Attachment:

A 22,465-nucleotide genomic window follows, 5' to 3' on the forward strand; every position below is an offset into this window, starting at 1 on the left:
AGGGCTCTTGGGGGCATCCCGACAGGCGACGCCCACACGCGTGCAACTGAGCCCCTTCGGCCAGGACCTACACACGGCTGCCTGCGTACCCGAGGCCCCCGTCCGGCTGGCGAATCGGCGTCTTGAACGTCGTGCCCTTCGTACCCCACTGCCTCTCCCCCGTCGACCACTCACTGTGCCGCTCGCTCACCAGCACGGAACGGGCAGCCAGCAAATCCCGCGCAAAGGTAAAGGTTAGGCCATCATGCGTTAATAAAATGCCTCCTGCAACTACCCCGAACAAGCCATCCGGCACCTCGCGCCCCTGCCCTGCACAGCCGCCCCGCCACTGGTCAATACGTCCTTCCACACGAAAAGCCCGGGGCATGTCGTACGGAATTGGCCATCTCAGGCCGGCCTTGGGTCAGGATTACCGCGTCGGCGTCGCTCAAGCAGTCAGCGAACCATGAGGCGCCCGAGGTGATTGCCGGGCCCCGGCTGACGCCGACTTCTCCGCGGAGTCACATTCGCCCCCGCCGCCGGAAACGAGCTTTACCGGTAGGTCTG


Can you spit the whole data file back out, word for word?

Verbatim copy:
A 22,465-nucleotide genomic window follows, 5' to 3' on the forward strand; every position below is an offset into this window, starting at 1 on the left:
AGGGCTCTTGGGGGCATCCCGACAGGCGACGCCCACACGCGTGCAACTGAGCCCCTTCGGCCAGGACCTACACACGGCTGCCTGCGTACCCGAGGCCCCCGTCCGGCTGGCGAATCGGCGTCTTGAACGTCGTGCCCTTCGTACCCCACTGCCTCTCCCCCGTCGACCACTCACTGTGCCGCTCGCTCACCAGCACGGAACGGGCAGCCAGCAAATCCCGCGCAAAGGTAAAGGTTAGGCCATCATGCGTTAATAAAATGCCTCCTGCAACTACCCCGAACAAGCCATCCGGCACCTCGCGCCCCTGCCCTGCACAGCCGCCCCGCCACTGGTCAATACGTCCTTCCACACGAAAAGCCCGGGGCATGTCGTACGGAATTGGCCATCTCAGGCCGGCCTTGGGTCAGGATTACCGCGTCGGCGTCGCTCAAGCAGTCAGCGAACCATGAGGCGCCCGAGGTGATTGCCGGGCCCCGGCTGACGCCGACTTCTCCGCGGAGTCACATTCGCCCCCGCCGCCGGAAACGAGCTTTACCGGTAGGTCTG